The recent rains have delayed work at the Wildscape including planting free milkweed from Monarch Watch.
Natives waiting to go in include new Side Oats Grama, Shenendoah and Heavy Metal Switchgrass, Maiden, Karl Forester, and Little Bunny grasses, Dwarf Adagio Miscanthus and Nolina for the Southwest garden.
New natives being tended include Common Bluestar and Wild Quinine (not pictured).
Between stones of the new patio will be Creeping Germander and Texas Sedge. Soon, there will be more native plants for sharing.
[Better late than never, we’re catching up with contributions!]
Earth Day at the Birds and Bees Wildscape proved to be a banner attendance day for both members and visitors. There were 15 members of the El Camino Real Chapter of the Texas Master Naturalist present to visit with the 80+ visitors that came to the site Saturday, April 24.
Members visited with visitors and handed out bags full of goodies. There were pamphlets, booklets, posters, wildflower seeds, vegetable seeds, bird feeders, painted rocks, and snacks to be had. They also got to stroll through the wildscape and the bird farm.
The wildscape has quite a few blooming plants. I found Zizotes Milkweed and Butterfly Milkweed that are just starting to bud out. Verbena and Blue Sage were big draws for butterflies and bumblebees. The rose bush was in bloom, and the Malabar Spinach is making a strong comeback.
Alan Rudd and Scott Berger hung Mason Bee nests, and Alan gave several to members. He’s tracking where the most of them get nested in the area to decide the best places to put them. Alan, I, and a cute little blonde-headed girl also discovered a stinging plant hanging out around the flowers. It really stings (see our recent stinging nettle post!). Ask the little blond-headed girl. Painted rocks and chocolate chip cookies couldn’t even stop her fussing.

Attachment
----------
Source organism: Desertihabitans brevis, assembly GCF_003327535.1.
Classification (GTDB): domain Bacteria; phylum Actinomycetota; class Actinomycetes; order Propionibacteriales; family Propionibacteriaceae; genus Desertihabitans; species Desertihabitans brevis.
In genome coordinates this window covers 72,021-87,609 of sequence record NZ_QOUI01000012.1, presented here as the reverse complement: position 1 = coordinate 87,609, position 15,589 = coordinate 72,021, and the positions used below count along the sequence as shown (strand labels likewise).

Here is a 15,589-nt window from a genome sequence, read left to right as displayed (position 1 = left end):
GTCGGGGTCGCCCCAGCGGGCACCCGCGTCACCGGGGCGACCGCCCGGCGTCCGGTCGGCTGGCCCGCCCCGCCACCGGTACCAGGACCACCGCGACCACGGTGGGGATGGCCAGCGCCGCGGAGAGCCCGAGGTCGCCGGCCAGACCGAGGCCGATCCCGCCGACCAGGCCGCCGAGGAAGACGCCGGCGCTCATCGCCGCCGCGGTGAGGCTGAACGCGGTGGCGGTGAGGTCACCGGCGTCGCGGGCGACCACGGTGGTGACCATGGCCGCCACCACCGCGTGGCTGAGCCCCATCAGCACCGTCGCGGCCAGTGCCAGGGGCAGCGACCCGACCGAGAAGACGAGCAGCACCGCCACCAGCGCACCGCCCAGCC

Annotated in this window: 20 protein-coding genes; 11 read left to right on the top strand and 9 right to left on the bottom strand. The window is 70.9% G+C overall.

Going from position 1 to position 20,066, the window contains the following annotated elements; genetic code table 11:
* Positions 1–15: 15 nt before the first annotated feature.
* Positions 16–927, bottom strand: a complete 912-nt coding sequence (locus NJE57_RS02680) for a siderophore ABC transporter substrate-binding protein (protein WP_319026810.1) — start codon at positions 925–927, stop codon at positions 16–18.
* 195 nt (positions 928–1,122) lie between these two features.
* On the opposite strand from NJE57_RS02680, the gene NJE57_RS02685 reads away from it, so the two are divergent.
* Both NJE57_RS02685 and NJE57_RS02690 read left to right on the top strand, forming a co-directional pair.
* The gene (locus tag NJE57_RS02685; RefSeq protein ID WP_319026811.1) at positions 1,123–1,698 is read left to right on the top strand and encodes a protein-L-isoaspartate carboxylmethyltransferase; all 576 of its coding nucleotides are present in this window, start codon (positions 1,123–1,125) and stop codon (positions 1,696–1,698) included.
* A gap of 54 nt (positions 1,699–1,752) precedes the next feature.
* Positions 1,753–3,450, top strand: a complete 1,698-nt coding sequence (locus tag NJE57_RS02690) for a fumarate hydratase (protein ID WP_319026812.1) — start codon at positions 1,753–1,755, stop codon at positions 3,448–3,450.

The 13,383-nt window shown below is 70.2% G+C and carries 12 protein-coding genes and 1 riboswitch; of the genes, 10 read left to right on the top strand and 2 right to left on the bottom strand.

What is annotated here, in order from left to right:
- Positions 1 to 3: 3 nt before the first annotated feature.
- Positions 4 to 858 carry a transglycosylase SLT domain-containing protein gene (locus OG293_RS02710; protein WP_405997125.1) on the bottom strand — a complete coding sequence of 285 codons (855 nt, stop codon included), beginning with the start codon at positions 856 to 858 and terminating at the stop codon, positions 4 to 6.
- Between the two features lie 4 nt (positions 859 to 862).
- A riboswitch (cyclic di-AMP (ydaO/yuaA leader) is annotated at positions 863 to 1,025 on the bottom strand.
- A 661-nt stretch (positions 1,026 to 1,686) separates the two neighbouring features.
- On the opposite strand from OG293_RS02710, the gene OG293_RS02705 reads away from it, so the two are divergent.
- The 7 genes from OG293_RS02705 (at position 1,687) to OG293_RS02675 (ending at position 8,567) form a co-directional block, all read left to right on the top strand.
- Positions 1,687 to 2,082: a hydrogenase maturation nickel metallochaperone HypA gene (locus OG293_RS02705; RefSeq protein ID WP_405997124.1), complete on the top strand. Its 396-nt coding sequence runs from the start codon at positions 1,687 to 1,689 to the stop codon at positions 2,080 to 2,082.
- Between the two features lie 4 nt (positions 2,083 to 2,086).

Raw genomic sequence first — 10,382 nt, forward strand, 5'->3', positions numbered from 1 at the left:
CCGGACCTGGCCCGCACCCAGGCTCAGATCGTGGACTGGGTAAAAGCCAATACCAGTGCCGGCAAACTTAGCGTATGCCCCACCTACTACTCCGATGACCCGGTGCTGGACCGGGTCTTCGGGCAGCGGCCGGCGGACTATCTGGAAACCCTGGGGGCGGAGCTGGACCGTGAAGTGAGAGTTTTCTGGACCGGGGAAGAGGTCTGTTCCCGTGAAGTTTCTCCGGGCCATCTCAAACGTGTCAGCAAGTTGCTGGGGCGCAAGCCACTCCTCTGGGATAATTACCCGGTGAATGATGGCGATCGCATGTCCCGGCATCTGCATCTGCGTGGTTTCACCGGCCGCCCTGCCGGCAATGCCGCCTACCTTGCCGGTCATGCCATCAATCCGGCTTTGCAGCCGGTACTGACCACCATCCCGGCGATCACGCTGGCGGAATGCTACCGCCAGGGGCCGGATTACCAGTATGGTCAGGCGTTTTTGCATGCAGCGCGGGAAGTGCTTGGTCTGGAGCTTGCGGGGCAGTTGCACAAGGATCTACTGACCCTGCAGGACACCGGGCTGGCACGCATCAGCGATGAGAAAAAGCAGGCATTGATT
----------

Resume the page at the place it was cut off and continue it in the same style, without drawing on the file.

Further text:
Members got Guinea eggs that had been laid in the wildscape under a plant, and some new native flowers to plant at home. Alan Rudd took many of the eggs to hatch. I hope we’ll get to see pictures here.
And a word of caution, wear gloves when cleaning out around the flowers, and don’t leave your phone in your back pocket when you go to the outhouse (that happens to be plumbed).
Our Master Naturalist chapter is slowly and carefully starting to do some activities that fall under our guidelines for safety. We really wanted to do something for Earth Day, so a few members got all organized and set up some tables over at Bird and Bee Farm, where our Wildscape project is located. I headed over there, since I had some little pins to give out, and since I hadn’t seen most of them since last year.
Our members had put together all sorts of stuff to give away for adults and kids, and by the time I left, they’d had nearly 80 visitors! Luckily, they were spread out over 4 hours, so we didn’t have any scary germy crowds. We were all very glad to see each other, which was a nice feeling.